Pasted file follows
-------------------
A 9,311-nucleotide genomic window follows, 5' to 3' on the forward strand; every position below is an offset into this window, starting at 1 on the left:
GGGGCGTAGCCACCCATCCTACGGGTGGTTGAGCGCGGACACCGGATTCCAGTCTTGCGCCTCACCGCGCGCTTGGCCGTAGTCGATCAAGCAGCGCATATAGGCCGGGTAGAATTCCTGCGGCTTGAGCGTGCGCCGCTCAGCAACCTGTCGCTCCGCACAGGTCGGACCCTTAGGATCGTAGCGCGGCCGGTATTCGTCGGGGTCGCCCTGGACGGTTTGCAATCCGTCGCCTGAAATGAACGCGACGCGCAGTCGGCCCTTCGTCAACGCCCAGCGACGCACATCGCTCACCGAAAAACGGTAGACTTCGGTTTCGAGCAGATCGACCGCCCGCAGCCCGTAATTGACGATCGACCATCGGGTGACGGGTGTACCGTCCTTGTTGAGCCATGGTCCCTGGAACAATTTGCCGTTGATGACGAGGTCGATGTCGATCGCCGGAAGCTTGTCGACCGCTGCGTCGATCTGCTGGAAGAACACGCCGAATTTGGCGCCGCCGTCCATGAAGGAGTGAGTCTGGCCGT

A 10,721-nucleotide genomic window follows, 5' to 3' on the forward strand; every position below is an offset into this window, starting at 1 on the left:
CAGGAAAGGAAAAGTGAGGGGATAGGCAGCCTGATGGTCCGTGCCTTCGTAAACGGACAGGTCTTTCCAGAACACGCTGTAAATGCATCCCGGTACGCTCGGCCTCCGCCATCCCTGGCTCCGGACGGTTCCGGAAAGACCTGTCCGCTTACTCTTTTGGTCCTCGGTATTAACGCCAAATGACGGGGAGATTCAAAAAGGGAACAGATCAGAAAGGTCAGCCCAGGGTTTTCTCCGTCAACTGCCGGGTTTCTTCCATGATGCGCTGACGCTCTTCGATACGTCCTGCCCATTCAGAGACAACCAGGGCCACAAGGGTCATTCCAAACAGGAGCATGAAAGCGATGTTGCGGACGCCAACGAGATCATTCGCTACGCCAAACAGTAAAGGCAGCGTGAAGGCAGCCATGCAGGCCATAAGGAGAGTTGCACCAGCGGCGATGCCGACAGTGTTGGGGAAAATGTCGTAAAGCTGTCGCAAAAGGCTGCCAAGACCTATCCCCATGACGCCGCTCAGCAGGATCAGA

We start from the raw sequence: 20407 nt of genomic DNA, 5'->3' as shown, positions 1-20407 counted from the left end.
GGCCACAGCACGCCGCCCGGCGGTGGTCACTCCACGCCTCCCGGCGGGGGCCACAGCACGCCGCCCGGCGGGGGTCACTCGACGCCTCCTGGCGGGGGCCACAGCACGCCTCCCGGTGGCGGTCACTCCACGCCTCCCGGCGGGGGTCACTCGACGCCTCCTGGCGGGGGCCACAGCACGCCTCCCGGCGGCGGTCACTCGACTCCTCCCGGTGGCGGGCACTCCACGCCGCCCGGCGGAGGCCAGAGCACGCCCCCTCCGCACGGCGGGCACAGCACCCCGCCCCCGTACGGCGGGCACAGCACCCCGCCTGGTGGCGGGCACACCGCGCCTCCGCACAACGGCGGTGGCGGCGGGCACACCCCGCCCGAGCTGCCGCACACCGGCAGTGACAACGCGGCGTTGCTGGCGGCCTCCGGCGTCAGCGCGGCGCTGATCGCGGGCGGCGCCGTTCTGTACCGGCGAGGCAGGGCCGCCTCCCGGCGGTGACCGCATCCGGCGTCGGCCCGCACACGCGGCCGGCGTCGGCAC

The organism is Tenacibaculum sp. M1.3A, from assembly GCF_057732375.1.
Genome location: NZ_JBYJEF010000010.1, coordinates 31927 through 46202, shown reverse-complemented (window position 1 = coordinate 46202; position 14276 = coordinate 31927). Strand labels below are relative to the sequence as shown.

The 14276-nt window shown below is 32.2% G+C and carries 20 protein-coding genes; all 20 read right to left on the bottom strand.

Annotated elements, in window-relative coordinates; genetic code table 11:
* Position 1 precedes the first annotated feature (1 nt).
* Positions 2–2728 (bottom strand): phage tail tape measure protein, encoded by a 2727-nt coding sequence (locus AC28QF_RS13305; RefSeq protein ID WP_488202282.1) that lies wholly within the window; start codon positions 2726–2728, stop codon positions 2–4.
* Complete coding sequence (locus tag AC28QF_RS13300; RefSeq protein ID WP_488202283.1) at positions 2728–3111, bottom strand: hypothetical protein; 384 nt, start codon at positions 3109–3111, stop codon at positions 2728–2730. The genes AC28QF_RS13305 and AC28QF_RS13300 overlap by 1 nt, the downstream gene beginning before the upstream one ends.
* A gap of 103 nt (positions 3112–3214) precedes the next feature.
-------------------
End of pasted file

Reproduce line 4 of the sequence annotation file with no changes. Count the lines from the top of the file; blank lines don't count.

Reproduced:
CAGGAAAGGAAAAGTGAGGGGATAGGCAGCCTGATGGTCCGTGCCTTCGTAAACGGACAGGTCTTTCCAGAACACGCTGTAAATGCATCCCGGTACGCTCGGCCTCCGCCATCCCTGGCTCCGGACGGTTCCGGAAAGACCTGTCCGCTTACTCTTTTGGTCCTCGGTATTAACGCCAAATGACGGGGAGATTCAAAAAGGGAACAGATCAGAAAGGTCAGCCCAGGGTTTTCTCCGTCAACTGCCGGGTTTCTTCCATGATGCGCTGACGCTCTTCGATACGTCCTGCCCATTCAGAGACAACCAGGGCCACAAGGGTCATTCCAAACAGGAGCATGAAAGCGATGTTGCGGACGCCAACGAGATCATTCGCTACGCCAAACAGTAAAGGCAGCGTGAAGGCAGCCATGCAGGCCATAAGGAGAGTTGCACCAGCGGCGATGCCGACAGTGTTGGGGAAAATGTCGTAAAGCTGTCGCAAAAGGCTGCCAAGACCTATCCCCATGACGCCGCTCAGCAGGATCAGA